18 Why Is There An Outer Edge? External Photoevaporation! Adams et al. (2004) External UV radiation with G 0 = 1000 (several pc from O6 star) causes photoevaporation that can remove mass at disk edge at 60 AU at rate 5 x M  yr -1 Self-regulating: keeps disk edge where photo- evaporation mass loss rate = mass flux through disk.

19 Why Is There An Outer Edge? External photoevaporation imposes a zero-torque boundary condition at outer edge: d  / dr = 0 at disk edge! UV T ~ 10 4 K T ~ 10 2 K ∆ r  decreases  increases

20 Why Is There An Outer Edge? External photoevaporation prevents disk from viscously spreading! Takes mass away from disk, but also forces remaining mass into more compact configuration. UV T ~ 10 4 K T ~ 10 2 K Gas must gain angular momentum to escape through outer edge of disk! High pressure

21 Evolution of New MMSN Disk Total mass in disk < 10 AU = 0.10 M  Roughly 0.05 M  dumped onto star, 0.05 M  fed into outer disk. Mass lost onto star depletes inner disk. Steady-state solution in outer solar system can be maintained for (0.05 M  ) / (5 x M  yr -1 ) = 10 Myr time

22 Evolution of New MMSN Disk Compare to viscously spreading disk Mass in outer solar system allowed to spread out to several x 100 AU. Consistent with disks in Taurus (Hartmann 1998) Surface density at 10 AU falls by more than a factor of 10. time

23 Consequence #1: Radial Transport Steady-state alpha decretion disk, like steady-state alpha accretion disk, experiences radial diffusion on timescales ~ (r/H) 2 (  ) -1 In accretion disks, outward radial diffusion still occurs, on same timescale as net flow of gas inward: crystalline silicates (Gail 2001) or CAIs (Cuzzi et al. 2003). But outward radial diffusion is always "upstream" and limited (Cuzzi & Hogan 2003; Cuzzi et al. 2003). In a decretion disk, outward radial diffusion goes "with the flow": the majority of material can be transported outward. Enables outward transport of crystalline silicates and even CAI-like materials produced in inner solar system, out to regions > 10 AU where comets form.

24 Comet 81P/Wild 2 Scattered into present orbit in 1974; was previously a member of the Kuiper Belt Scattered Disk Probably formed at AU Stardust Sample Track 25 called ‘Inti’. It’s a CAI, formed (by condensation) at > 1700 K. Zolensky et al (2006) Explains presence of CAIs in comets!

25 Consequence #2: Planet Growth New MMSN model much more favorable for planetary growth: Planets form closer to Sun in Nice model: orbital timescales faster Density of solids higher than in traditional MMSN Higher gas densities damp eccentricities of planetesimals, facilitating accretion Desch (2007) calculated growth rate of planetary cores using formulism of Kokubo & Ida (2002). Tidal disruption considered; assumed mass of planetesimals ~ 3 x g (R = 0.1 km, i.e., comets).

26 Desch (2007) Cores grow in 0.5 Myr (J), 2 Myr (S), 5-6 Myr (N) and 9-11 Myr (U) Even Uranus and Neptune reach 10 M  before H, He gas gone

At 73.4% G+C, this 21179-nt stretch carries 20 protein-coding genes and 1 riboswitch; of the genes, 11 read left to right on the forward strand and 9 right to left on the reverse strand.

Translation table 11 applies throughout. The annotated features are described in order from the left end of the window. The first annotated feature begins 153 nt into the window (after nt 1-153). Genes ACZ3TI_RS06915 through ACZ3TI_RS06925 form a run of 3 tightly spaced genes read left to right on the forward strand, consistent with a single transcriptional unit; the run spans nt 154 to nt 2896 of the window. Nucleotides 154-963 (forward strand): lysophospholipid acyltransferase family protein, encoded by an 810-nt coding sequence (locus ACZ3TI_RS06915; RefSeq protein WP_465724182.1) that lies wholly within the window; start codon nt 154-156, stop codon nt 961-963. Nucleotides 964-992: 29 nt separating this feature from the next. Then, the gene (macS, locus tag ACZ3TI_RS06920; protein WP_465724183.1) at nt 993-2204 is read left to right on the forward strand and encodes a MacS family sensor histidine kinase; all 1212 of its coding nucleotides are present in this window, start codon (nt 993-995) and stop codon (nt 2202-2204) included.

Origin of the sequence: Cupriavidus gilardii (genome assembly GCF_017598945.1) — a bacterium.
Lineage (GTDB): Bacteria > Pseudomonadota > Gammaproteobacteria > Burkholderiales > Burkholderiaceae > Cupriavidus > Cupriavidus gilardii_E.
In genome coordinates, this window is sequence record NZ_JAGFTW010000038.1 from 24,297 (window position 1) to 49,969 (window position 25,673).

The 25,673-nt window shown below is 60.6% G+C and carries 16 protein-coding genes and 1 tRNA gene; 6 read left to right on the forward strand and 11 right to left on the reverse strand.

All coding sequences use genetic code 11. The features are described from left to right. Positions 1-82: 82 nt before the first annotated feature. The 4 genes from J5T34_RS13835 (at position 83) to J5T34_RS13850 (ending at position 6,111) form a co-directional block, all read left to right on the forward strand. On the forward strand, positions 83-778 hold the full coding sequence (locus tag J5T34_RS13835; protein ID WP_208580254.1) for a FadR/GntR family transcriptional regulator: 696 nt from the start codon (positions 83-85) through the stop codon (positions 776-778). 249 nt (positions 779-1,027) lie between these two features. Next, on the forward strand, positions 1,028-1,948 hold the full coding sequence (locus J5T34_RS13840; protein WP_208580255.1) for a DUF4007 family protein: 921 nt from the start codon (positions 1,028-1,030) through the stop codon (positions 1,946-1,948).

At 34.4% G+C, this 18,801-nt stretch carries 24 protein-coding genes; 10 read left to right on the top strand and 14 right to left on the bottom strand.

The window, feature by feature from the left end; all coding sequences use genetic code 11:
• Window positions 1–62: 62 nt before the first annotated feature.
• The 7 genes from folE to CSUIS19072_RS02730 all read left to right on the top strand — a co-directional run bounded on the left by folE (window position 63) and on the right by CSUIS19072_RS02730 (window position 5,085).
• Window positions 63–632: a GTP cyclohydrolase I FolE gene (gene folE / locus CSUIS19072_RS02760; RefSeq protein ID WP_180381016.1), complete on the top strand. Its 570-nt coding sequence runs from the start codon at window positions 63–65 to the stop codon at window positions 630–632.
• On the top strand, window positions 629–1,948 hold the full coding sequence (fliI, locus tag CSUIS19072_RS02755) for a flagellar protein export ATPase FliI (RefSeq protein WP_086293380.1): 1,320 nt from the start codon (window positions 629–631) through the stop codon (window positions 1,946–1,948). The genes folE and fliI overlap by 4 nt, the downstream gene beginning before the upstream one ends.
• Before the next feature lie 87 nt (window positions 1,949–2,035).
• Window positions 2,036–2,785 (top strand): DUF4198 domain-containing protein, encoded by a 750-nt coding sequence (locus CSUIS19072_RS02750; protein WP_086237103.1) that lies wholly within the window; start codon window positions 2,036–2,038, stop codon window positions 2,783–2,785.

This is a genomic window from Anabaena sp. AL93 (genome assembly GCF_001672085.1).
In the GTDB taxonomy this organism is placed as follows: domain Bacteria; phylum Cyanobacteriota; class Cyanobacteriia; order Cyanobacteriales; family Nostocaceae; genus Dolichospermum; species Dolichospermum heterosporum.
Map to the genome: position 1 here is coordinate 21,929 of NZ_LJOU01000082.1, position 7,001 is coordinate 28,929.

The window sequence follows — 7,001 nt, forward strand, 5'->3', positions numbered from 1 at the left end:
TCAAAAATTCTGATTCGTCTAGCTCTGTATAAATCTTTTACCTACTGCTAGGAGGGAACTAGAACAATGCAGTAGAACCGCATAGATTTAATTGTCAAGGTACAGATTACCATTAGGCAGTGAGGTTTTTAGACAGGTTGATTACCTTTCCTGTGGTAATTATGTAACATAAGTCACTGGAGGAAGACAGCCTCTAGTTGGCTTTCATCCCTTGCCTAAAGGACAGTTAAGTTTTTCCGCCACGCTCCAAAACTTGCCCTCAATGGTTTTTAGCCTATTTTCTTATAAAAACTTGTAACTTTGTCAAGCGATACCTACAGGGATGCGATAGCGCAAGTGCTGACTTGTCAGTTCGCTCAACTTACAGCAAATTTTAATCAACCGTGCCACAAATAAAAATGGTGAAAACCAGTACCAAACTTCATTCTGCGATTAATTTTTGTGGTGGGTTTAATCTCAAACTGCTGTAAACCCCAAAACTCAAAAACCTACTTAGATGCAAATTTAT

27 Uranus and Neptune would not form in a viscously spreading, Taurus- style disk. Photoevaporation aids planet growth! Desch (2007)

28 Masses of Solids in Planets Inside 15 AU, planets limited by availability of solids; they achieve isolation masses Outside 15 AU, planets cannot grow before gas dissipates; no gas = no damping of eccentricities Desch (2007)

29 Some Conclusions The traditional MMSN is wrong. (1) Planets did not form where we find them today: solar nebula must have been more compact. (2) Mass was lost during planet formation as dust and/or ejected planetesimals: solar nebula must have been more massive. Using Nice model positions, Desch (2007) found new MMSN model. Mass ~ 0.1 M ,  (r) ~ r Strongly implies Uranus and Neptune switched orbits. Cannot be in steady-state accretion; but  (r) is consistent with outer solar system as a steady-state alpha decretion disk with an outer edge ≈ 60 AU. Consistent with observed outer edge in Kuiper Belt at 47 AU (Trujillo & Brown 2001)

30 Some Conclusions Likely cause of outer edge is external photoevaporation due to nearby massive stars. External photoevaporation naturally imposes zero-torque outer boundary condition because of intense heating. Photoevaporation removes gas from disk, but prevents it from viscously spreading outward. Radius of disk, rate of mass loss, consistent with environment with G 0 ~ 10 3, equivalent to a few pc from O6 star.

31 Some Conclusions Formation of Sun in massive star-forming region also consistent with injection of short-lived radionuclides like 60 Fe from nearby core-collapse supernova (Hester et al. 2004). Formation of Sun in massive star-forming region also consistent with stellar encounter to explain orbits of Sedna and other KBOs (Kenyon & Bromley 2004). Mass independent fractionation of oxygen isotopes observed in meteoritic inclusions, if due to self-shielding of CO isotopomers against photodissociation, also requires G 0 ~ 10 3 (Lyons et al. 2009). Radius of disk, mass loss rate, consistent with environment with G 0 ~ 10 3, equal to being a few pc from an O6 star.

32 Some Conclusions Steady-state decretion disk profile assists outward radial transport. Crystalline silicates and Inti-like objects formed in the inner solar system are more easily transported outward to comet-forming zone. For  = 3 x 10 -4, outward transport takes no more than 5 Myr. Steady-state decretion disk profile aids planet growth by keeping mass in more compact configuration. Starting with cometesimals, cores of even Neptune & Uranus could form within 10 Myr while H/He gas remains. Consistent with Saturn formation within 2 Myr (Castillo et al. 2007) Star-forming environment matters to planet formation!